Another example might the painting Achenbach has called Trip Trap (2010), which as the artist freely admits is related to Duchamp's 'Nude Descending a Staircase' (a trope of modernism), and is a recurrent visual pun of sorts found in this artist's works, though the figure is not nude and is accompanied by a Surrealist umbrella and handbag.4 While at the same time the stairs she is descending are like a musical keyboard recalling the fact that images of keyboards and musical bands occur in many of Achenbach's earlier paintings. The repeated presence of musical instruments, drums particularly, expose another aspect of Achenbach's work, namely the the artist was once a drummer, as he puts it 'in a trashy punk band', in his earlier life. And, the relationship between musical background and colour is pronounced in his paintings, but unlike earlier modernist uses in painting it is not used express ideas of synaesthesic harmony so much as visual dissonance. A primary characteristic of punk music is the assertion of aural dissonance, it challenges the ear just as Achenbach's paintings are intended to challenge the eye.5 Therefore the relational state of the numerous secondary and tertiary colours used by the artist are intentionally dissonant, for they are intended to be conceptual colours of personal choice reflecting his state of mind, rather than simply used as descriptive or traditional associative colours of the eye. In this respect Achenbach reveals himself to be decidedly a very German painter, where colour is used to reflect a state of existing consciousness and not used as a immediately descriptive response to natural world. Colour and its various expressive assertions have a long history in German art, since the Romantic Age greater concentration has been placed upon visual affect rather than natural effect.6 It follows from Kant's aesthetic principle that art and the artistic consciousness is the product of a unique synthesis of what is actually felt in a state of conscious as a consequence and departure from what is seen.7 There is no such thing as an innocent eye, since pre-existent ideas are embedded in consciousness.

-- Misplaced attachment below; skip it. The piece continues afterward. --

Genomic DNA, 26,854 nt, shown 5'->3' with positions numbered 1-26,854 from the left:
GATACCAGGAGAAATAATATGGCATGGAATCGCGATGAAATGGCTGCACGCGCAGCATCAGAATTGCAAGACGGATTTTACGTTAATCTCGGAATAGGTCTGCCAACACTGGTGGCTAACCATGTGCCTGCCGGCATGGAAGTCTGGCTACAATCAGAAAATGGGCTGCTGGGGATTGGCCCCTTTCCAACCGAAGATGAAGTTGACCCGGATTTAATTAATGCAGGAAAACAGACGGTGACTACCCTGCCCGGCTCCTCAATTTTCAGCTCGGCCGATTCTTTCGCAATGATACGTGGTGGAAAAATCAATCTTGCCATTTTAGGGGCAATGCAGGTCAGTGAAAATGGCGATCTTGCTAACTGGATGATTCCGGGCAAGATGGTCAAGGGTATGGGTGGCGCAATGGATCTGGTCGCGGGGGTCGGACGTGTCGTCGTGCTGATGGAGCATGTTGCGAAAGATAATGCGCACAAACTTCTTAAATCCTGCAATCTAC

To speak of an operative consciousness is to speak of the necessarily interactive relationship between the mind and the world. In Achenbach's case it is born of a highly spontaneous sensory engagement and a simultaneity of immediate experiences, which for the artist it is like living life in 'stereo'. In fact we might argue that it is these stereophonic aspects of painterly process that are so essential to Achenbach paintings, which is to say he incorporates it into his paintings through a sense of there being multiple channels of visual transmission. And, as with nature of stereophony, the colours and marks – along with the compositional sources – come at the viewer from many different directions. Indeed, and in some instances the use of language fails to capture the direct immediacy of the sensory experience, and one is left to retreat into the language of onomatopoeia, where the material elements dance across the surface, splish and splash, splodge and smudge, revealing a highly evocative and sensuous process at work in his paintings. However, this is not to say that the paintings are out of control in any real sense, but like music the synapses operate at such speed as to give a pictorial feeling of sensory disorientation. Yet colour and musical analogies alone do not suffice to explain this intense phenomenon. In a more obvious sense spatial anomalies are also a cause of visual disorientation. Conversely, and in this respect, Achenbach is very controlled painter, since multiple spatial perspectives indicate the use of structure. This works through different juxtapositions of multiple spatial perspectives, but also by using the added content layers of material superimposition. It is for this reason that we are free to speak of the complex use of collage in the creation of these paintings. It is clearly evident in a painting called Goodbye Swingtime (2010), where colour plays little or no part in creating the syncopated effect. This painting is a highly structured visual arrangement. If it appears to the viewer visually frenetic, it does so based on superimposed painterly elements that both compliment and energise its fundamental sense of spatial structure.

While the formal discussion of space and structure brings a more weighty sense to Achenbach's paintings, this is not at the expense of the fact that his paintings are always witty and humorous in other respects. This is also the case when the artist deals explicitly with references to art historical iconography. In a ongoing series of paintings that he calls Vanitas the bowls of flowers depicted have little or nothing to do with meditations on life and death in the traditional sense. In fact the flowers have more to do with actual florescence than with floral representation. But again while there is the traditional and structured sense of a bowl placed centrally to the viewer, the flowers themselves appear in a state cacophonous dissolution. There are numerous drips and marks, erasures and over-painted elements common to this artist's processes, florescent effusions, and artificially collaged interventions. It indicates what is essential to the practice of painting today, namely that it is not about painting a bowl of flowers, but about the painting of a painting that just happens to be a bowl of flowers. And by choosing an art historical and archetypal subject, Achenbach is challenging the viewer to think about what it means to paint a painting. In this way he consciously compels the viewing public to think about the act and affect of painting, to look at what is immediately present and not refer themselves to a symbolic content that can only exist outside the painting.